charge lithium batteries ONLY from RV Generator

Firstascent

Solar Enthusiast
Hey all,

I'd like to do some boondocking in my toy hauler trailer next month for a trip to Utah I have planned already, but I've still got a ways to go on my solar build.
So here's what I'm thinking so I don't have to be running off of my generator 24/7.

My toy hauler came with a factory installed ONAN QG 5500 generator and 2 lead-acid batteries. Obviously these batteries wouldn't last long under load (laptop's, my internet setup, residential fridge).

I already have 16 280-Ah LiFePo4 batteries (14.3kwh total) that would help immensely. So I would remove the current lead-acid batteries, install my LiFePo4 batteries, only use the generator to charge up the batteries, and then I would only need to run the generator when the batteries became too low to charge it back up again. I can even set the generator to auto start when the batteries reach specific (somewhat user selectable) voltages.

I already have a Batrium BMS, the toy hauler already has some type of converter since I can currently charge the factory lead-acid batteries with the generator.

Am I missing anything or is this really as simple as installing my batteries and BMS and removing the lead-acid batteries? (of course configuring the BMS etc)
I shouldn't need to buy anything extra at this time and would make this trip MUCH better.
The boondocking portion of the trip would probably only be about 5-7 days.
 

snoobler

Solar Honey Badger
The only concern is the charge voltage of the RV converter. If it follows a 3 phase, 14.4 bulk, 13.6-13.8 absorp and 13.2V float, should be fine.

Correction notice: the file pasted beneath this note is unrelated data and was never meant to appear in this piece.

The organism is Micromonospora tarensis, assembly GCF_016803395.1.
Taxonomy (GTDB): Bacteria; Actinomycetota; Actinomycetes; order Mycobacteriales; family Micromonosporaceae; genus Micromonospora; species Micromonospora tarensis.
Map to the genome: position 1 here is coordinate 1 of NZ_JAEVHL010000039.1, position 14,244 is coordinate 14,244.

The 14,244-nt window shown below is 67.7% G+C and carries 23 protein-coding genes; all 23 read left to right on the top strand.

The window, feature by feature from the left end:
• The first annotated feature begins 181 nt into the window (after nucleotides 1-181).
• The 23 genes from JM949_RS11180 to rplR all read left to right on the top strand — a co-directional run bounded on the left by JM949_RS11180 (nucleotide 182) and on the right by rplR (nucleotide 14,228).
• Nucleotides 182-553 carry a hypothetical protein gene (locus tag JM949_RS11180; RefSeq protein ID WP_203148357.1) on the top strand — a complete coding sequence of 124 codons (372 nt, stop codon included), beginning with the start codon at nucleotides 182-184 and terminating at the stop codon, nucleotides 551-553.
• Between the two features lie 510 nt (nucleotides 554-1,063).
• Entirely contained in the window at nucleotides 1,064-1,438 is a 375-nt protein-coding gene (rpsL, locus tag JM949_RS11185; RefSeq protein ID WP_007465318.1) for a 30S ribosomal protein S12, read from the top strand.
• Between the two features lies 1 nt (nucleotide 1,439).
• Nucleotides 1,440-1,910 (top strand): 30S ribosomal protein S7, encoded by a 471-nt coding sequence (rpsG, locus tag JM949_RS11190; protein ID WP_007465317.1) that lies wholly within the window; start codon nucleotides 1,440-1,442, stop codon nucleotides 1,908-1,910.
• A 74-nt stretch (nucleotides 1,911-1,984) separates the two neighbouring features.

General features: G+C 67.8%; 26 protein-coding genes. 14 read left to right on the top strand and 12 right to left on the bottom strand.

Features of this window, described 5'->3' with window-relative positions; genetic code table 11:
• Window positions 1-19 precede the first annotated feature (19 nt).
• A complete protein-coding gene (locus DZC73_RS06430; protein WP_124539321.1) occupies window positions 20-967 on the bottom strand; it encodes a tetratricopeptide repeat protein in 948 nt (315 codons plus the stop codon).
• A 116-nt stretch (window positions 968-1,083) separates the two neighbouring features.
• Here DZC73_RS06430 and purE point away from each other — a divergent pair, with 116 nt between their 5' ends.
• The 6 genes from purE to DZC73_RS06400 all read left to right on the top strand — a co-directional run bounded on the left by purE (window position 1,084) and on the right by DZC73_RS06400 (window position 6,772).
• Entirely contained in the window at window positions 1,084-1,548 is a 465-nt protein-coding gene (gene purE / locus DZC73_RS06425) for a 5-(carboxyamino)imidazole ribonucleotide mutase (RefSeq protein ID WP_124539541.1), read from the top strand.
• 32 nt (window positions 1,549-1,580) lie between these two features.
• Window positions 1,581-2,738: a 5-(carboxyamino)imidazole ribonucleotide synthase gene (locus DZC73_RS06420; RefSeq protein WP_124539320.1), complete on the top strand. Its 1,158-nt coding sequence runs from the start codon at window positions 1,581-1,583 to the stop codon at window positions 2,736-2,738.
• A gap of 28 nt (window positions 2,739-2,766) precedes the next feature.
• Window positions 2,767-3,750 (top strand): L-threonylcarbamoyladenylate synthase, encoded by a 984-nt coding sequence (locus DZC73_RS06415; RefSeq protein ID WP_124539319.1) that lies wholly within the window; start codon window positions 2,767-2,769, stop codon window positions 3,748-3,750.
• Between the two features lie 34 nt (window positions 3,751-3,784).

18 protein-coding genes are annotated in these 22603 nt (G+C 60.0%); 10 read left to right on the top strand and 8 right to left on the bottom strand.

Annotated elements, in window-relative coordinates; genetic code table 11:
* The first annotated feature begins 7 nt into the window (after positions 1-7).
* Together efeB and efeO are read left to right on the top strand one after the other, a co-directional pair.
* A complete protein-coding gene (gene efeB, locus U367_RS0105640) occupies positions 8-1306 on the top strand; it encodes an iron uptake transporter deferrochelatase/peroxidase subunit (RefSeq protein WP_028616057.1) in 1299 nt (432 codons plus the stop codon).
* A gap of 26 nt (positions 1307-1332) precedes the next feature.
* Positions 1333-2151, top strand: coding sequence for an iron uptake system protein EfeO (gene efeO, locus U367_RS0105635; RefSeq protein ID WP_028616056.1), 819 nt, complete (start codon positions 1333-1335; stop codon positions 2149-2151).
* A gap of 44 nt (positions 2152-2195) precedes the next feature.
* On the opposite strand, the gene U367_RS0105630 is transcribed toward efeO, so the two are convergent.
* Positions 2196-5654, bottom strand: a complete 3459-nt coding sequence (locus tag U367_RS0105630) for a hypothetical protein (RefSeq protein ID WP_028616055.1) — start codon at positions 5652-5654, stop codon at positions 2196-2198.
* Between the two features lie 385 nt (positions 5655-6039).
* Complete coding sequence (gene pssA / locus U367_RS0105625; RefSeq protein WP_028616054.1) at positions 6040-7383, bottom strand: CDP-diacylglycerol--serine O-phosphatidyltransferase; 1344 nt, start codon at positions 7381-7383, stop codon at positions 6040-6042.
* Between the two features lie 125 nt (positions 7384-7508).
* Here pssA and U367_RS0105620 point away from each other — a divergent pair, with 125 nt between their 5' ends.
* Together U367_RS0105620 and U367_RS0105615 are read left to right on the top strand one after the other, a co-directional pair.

Hopefully, you have top balanced your cells, or the BMS might trip off as the slightly higher ones go over-volt. If you can adjust the charge voltage down a bit, that can help. Batrium balancing can also help too, but don't be surprised if the BMS trips off before charging is complete the first few (several) times.
 

Firstascent

Solar Enthusiast
thanks @snoobler , I'll need to verify which converter they installed from the factory to verify. and thanks for the info/tips on the BMS as well. appreciate it!
 

HRTKD

Boondocker
What configuration are you going to use for those 16 cells?

I started with the same setup you did. Toy hauler, Onan 5500w generator and batteries on the tongue. There is a LOT to consider when replacing lead acid batteries with LiFePO4.

The converter issue that snoobler brought up is one of the top three design considerations. You also need to figure out what you're going to do about the 12v feed from the 7-pin cable. I added solar to my trailer, so that made the design a bit more complicated.
 

Firstascent

Solar Enthusiast
What configuration are you going to use for those 16 cells?

I started with the same setup you did. Toy hauler, Onan 5500w generator and batteries on the tongue. There is a LOT to consider when replacing lead acid batteries with LiFePO4.

The converter issue that snoobler brought up is one of the top three design considerations. You also need to figure out what you're going to do about the 12v feed from the 7-pin cable. I added solar to my trailer, so that made the design a bit more complicated.
Probably 4S4P

Ah yes, didn't think about the power from the 7-pin, thanks for mentioning it. How did you handle that? Since depending on how it's currently setup I don't think the BMS could turn that off.
 

HRTKD

Boondocker
Probably 4S4P

Ah yes, didn't think about the power from the 7-pin, thanks for mentioning it. How did you handle that? Since depending on how it's currently setup I don't think the BMS could turn that off.

I disconnected the 7-pin circuit from most of the trailer. I now have the 7-pin connected to an isolated circuit that contains a 12v FLA battery on the tongue, the generator, trailer breakaway brakes and tongue jack. The existing converter needs to be wired into this isolated circuit so it can keep the tongue battery charged while the generator is running.